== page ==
Danjuro I (1660–1704) was the creator of the strong aragoto type of role. The present Danjuro of the Ichikawa family got his stage name, Danjuro XII, in a formal kojo ceremony in 1985. Thus an actor may appear on the kabuki stage under different names during different periods of his life. Before he was proclaimed Ichikawa Danjuro XII, the actor was performing under the name Ichikawa Ebizo.
To make matters even more complicated, the actors also have an “acting house” name, called yago, in addition to their family names and stage names. All kabuki actors belong to one of the many “acting houses”. The “house” is indicated by crests or kinds of “logos”, which serve as emblems in their costuming and props.
Kabuki plays are drawn from surprisingly many sources. Many of them are shared with the bunraku puppetry. Thus many famous plays can be seen both on the bunraku and kabuki stages. Two important categories of plays are adapted from the bunraku repertoire. They are jidaomono (history plays) and sewamono (domestic plays).
The jidaimono plays often refer to the great epics of the feudal period, such as The Tale of the Heike (Heike Monogatari) and the Tales of Ise (Ise Monogatari). Thus they are set in the distant past. One reason for this was that the officials of the Edo period were very sensitive to any kind of criticism. So the playwright avoided censorship by setting his dramas in the distant past.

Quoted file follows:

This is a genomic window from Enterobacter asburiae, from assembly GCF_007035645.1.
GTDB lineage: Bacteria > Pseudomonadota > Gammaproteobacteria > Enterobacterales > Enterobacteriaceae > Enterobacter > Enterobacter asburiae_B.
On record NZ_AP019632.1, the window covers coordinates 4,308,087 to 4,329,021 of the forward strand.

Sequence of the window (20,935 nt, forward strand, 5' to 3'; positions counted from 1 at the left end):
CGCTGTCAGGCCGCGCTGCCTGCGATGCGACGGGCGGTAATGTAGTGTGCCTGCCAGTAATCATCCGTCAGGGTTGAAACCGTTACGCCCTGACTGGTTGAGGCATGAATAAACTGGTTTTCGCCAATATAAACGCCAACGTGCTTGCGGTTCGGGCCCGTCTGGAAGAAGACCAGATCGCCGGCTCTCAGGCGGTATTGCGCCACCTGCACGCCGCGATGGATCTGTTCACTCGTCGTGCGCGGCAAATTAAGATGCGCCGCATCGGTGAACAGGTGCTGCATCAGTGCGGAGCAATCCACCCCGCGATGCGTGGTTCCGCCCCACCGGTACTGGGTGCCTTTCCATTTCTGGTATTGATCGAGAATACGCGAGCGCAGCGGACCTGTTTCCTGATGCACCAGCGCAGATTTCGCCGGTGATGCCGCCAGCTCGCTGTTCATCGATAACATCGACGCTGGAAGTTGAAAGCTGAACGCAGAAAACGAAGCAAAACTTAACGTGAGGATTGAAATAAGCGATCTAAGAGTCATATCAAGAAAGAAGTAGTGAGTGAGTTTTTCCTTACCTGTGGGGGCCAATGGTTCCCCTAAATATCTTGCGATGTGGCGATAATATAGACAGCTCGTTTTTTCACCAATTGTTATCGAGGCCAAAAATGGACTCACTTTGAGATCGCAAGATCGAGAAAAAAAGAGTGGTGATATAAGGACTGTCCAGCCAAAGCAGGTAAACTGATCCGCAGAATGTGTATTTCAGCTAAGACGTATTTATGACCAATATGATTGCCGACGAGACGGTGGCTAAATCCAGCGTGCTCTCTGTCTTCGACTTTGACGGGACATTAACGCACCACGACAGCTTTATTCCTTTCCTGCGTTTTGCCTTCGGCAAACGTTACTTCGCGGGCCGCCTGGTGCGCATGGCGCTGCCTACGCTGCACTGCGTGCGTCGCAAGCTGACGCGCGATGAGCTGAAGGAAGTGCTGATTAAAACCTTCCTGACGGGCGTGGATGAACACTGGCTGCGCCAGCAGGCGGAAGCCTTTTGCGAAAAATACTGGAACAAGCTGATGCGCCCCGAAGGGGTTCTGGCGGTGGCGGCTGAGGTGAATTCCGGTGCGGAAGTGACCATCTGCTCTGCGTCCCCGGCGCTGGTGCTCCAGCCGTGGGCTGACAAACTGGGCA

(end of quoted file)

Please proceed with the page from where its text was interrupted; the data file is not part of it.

The gorgeous style of the costuming of the jidaimono plays reflects the fashions of the early feudal period. In the acting style they are highly stylised.
The sewamono plays, on the other hand, are more realistic in style, while their costuming is based on the practices of the Edo period. The first sewamono play was Chikamatsu Monzaemon’s (1653–1724) Sonesaki shinju (1703).
Like other sewamono plays, Sonesaki shinju recounts the lives of ordinary people of the Edo period, not about mythical heroes of the past. Many of the sewamono plays were based on true events. Those plays about double suicides committed by lovers (shinju) became so popular that they were banned from time to time.
The third major category of kabuki plays is the shosagoto plays, which concentrate on dancing rather than acting. In fact, dance forms an integral part of most of the kabuki plays, but in the shosagoto plays the dances, performed against beautiful backdrops, are the main content of the plays. Most of the kabuki plays, which were adapted from the noh repertoire during the Meiji period, belong to this category.
As mentioned in the chapter above, prolific actors created new role types with their respective repertoire. Sakata Torujo (1647–1709) was the innovator of the wagoto type, the soft and elegant townsman of the Edo period. Wagoto is the main character of many kabuki plays.
Ichikawa Danjuro I (1660–1704), inspired by a certain bunraku puppet type, developed the flashiest of all the kabuki male characters, aragoto, the powerful larger-than-life type, full of energy. It also demanded new plays in which aragoto would be the leading character.
An illustrious member of the Ichikawa family, Danjuro VII, began the tradition of compiling collections of plays favoured by an actor lineage, in this case the Ichikawa family. His Eighteen Favourite Plays (1840) served as inspiration for several later collections compiled by other kabuki families.